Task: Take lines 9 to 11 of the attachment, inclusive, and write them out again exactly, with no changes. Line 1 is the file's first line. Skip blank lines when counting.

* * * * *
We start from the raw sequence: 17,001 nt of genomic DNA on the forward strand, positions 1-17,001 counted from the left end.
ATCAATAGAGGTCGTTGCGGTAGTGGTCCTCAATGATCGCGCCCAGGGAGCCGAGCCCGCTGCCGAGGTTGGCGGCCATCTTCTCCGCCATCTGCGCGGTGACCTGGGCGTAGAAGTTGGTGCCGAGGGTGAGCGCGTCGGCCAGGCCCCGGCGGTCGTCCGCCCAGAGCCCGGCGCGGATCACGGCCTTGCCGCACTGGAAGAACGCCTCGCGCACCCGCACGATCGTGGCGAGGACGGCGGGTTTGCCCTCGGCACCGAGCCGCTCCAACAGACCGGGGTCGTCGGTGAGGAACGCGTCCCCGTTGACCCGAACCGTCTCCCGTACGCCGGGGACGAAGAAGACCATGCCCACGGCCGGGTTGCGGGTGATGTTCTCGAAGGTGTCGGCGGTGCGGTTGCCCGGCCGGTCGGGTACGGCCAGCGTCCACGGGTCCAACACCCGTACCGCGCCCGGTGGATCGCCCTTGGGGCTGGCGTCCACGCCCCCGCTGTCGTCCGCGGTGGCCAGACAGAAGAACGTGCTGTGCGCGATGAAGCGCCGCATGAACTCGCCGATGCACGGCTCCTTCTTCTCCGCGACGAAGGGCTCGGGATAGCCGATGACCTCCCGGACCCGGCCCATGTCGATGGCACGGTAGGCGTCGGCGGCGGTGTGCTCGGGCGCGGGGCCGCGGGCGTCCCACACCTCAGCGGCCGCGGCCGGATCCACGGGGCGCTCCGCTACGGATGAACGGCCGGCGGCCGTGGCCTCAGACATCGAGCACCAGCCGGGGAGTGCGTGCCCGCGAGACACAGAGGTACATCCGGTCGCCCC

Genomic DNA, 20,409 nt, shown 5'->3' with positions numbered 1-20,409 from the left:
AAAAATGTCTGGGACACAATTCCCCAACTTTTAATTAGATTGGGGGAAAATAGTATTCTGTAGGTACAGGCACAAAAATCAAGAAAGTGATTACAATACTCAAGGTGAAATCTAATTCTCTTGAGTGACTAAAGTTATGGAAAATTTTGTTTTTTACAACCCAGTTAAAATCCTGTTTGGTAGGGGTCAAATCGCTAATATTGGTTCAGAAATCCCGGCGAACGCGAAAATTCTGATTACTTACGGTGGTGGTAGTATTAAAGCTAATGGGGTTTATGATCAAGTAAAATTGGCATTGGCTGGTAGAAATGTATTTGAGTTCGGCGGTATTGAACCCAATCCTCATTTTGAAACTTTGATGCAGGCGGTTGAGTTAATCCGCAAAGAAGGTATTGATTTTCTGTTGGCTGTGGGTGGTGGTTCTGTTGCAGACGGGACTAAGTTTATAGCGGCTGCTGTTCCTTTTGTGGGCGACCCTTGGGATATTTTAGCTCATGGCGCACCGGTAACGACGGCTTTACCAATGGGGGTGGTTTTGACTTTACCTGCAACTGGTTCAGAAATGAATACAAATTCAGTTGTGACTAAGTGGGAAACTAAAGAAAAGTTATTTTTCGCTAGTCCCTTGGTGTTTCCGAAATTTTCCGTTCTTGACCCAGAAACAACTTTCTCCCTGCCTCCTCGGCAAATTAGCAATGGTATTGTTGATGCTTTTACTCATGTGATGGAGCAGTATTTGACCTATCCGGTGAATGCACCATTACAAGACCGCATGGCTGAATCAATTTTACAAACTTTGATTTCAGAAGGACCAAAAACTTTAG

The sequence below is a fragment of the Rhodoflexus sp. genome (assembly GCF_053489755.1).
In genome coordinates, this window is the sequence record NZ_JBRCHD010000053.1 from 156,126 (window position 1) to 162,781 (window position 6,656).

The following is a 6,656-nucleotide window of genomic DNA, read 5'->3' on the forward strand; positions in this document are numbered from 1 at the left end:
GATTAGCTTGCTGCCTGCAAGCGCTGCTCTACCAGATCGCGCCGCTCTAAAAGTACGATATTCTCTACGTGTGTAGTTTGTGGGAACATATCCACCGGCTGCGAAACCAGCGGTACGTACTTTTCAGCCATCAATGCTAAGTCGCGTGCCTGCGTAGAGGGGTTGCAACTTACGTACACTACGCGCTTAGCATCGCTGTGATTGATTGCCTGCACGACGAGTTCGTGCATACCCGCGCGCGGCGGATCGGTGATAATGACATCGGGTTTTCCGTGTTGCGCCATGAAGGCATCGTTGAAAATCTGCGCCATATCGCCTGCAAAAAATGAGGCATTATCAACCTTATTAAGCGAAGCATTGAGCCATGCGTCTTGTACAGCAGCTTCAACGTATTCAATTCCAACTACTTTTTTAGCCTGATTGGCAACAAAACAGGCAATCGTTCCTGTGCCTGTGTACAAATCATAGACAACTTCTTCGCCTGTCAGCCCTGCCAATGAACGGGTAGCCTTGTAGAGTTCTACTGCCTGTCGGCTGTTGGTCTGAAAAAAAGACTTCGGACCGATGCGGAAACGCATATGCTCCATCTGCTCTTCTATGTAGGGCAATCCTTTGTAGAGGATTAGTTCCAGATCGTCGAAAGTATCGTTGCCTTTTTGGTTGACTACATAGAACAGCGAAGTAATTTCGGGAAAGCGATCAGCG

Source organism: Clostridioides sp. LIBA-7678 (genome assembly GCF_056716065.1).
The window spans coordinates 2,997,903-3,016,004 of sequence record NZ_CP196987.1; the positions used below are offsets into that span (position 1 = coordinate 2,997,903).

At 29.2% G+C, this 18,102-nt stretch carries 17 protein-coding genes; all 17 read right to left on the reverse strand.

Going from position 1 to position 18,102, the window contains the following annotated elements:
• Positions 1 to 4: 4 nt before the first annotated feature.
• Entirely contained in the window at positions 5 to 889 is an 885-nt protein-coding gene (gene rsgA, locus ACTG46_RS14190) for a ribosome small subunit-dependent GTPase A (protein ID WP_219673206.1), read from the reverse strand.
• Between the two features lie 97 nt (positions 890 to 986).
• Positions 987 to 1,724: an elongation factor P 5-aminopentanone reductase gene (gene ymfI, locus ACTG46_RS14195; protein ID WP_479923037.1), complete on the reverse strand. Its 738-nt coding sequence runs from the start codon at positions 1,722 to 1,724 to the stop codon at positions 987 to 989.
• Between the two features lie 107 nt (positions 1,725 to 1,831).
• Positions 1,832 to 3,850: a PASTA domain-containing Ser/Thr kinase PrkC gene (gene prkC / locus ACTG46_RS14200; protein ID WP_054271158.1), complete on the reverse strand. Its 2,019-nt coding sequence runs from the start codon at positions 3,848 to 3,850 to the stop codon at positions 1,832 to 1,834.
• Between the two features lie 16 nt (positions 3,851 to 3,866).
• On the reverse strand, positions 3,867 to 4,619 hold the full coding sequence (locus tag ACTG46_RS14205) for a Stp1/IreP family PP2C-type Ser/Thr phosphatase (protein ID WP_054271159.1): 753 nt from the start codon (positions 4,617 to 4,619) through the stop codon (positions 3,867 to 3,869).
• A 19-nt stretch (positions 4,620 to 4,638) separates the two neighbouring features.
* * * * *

Source organism: Clostridioides sp. LIBA-7678 (genome assembly GCF_056716065.1).
The window spans coordinates 2,997,903-3,016,004 of sequence record NZ_CP196987.1; the positions used below are offsets into that span (position 1 = coordinate 2,997,903).

At 29.2% G+C, this 18,102-nt stretch carries 17 protein-coding genes; all 17 read right to left on the reverse strand.